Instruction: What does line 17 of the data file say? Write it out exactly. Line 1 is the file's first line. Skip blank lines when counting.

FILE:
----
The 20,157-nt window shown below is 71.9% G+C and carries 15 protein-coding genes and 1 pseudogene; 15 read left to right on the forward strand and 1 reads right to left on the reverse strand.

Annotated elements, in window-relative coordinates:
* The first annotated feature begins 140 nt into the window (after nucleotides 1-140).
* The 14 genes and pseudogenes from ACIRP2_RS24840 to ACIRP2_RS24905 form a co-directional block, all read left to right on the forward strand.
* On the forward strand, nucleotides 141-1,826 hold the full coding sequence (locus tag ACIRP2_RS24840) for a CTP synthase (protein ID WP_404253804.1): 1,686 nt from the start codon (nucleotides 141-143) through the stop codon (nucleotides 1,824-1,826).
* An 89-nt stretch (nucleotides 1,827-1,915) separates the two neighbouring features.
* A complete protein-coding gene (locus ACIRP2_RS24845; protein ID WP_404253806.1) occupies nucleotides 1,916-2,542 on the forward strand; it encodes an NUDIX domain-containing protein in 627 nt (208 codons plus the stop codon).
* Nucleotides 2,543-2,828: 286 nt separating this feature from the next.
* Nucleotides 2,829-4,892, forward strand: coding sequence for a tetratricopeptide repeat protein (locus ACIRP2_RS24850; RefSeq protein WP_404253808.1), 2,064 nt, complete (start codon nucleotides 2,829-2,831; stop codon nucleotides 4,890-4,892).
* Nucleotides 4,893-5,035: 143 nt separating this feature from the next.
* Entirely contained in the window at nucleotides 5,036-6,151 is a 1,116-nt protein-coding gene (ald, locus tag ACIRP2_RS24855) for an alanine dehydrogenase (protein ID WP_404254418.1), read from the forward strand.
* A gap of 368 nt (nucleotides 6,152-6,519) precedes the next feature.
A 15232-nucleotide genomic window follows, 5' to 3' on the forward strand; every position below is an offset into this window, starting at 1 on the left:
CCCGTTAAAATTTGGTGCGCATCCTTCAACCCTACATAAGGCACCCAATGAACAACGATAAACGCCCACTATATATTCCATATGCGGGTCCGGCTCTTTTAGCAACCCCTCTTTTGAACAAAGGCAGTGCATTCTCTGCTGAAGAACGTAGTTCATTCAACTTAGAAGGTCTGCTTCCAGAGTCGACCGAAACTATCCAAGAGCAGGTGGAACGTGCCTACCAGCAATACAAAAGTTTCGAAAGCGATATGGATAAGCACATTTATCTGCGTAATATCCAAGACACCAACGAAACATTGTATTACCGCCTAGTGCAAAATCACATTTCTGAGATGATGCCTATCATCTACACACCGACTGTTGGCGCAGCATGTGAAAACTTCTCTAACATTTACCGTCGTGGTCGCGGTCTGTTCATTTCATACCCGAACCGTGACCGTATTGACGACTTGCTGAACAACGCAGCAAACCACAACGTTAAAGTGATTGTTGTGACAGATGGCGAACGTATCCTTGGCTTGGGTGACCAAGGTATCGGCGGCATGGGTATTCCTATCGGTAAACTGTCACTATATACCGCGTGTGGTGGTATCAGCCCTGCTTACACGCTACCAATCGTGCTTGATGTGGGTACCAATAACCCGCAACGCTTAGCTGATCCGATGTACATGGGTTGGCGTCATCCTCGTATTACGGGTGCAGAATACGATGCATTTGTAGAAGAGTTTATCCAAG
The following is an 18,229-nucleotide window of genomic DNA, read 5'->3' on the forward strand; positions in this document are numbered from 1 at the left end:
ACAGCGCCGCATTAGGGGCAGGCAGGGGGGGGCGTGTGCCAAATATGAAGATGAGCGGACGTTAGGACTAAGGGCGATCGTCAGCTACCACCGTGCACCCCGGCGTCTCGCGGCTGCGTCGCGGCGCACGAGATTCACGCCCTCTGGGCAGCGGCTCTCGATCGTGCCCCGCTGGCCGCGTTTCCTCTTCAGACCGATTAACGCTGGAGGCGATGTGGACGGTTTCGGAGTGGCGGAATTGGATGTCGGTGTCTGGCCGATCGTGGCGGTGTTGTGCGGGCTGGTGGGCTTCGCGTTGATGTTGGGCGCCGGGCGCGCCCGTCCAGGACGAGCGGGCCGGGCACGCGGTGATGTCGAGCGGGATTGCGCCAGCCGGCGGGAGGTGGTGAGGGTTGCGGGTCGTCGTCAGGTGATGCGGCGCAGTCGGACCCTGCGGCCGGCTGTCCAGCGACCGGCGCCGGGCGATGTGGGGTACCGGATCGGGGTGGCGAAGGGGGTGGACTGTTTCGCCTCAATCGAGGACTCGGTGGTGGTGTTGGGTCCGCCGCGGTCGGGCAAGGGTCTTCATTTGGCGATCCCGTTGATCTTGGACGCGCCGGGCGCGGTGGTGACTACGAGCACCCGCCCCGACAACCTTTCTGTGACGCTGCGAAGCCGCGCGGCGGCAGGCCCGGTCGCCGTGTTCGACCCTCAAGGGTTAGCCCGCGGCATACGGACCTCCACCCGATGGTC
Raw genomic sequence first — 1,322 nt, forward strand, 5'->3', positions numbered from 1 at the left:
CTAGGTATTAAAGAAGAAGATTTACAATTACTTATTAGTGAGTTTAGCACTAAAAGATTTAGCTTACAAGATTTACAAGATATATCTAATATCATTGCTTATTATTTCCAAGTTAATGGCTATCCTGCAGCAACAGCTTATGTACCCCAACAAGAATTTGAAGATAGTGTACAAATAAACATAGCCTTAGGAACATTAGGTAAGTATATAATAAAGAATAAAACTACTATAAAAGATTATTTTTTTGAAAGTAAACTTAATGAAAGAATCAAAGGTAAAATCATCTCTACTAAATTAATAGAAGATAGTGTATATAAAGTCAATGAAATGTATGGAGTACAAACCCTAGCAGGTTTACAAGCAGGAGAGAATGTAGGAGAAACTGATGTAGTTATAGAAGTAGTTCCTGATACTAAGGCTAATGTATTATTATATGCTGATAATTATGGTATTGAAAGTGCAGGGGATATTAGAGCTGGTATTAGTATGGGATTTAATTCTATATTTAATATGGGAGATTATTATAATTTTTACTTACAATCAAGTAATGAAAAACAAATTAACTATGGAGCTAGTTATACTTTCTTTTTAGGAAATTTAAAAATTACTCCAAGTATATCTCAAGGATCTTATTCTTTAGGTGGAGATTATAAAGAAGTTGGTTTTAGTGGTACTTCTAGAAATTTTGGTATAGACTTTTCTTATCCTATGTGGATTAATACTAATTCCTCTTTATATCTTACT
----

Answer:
Raw genomic sequence first — 1,322 nt, forward strand, 5'->3', positions numbered from 1 at the left: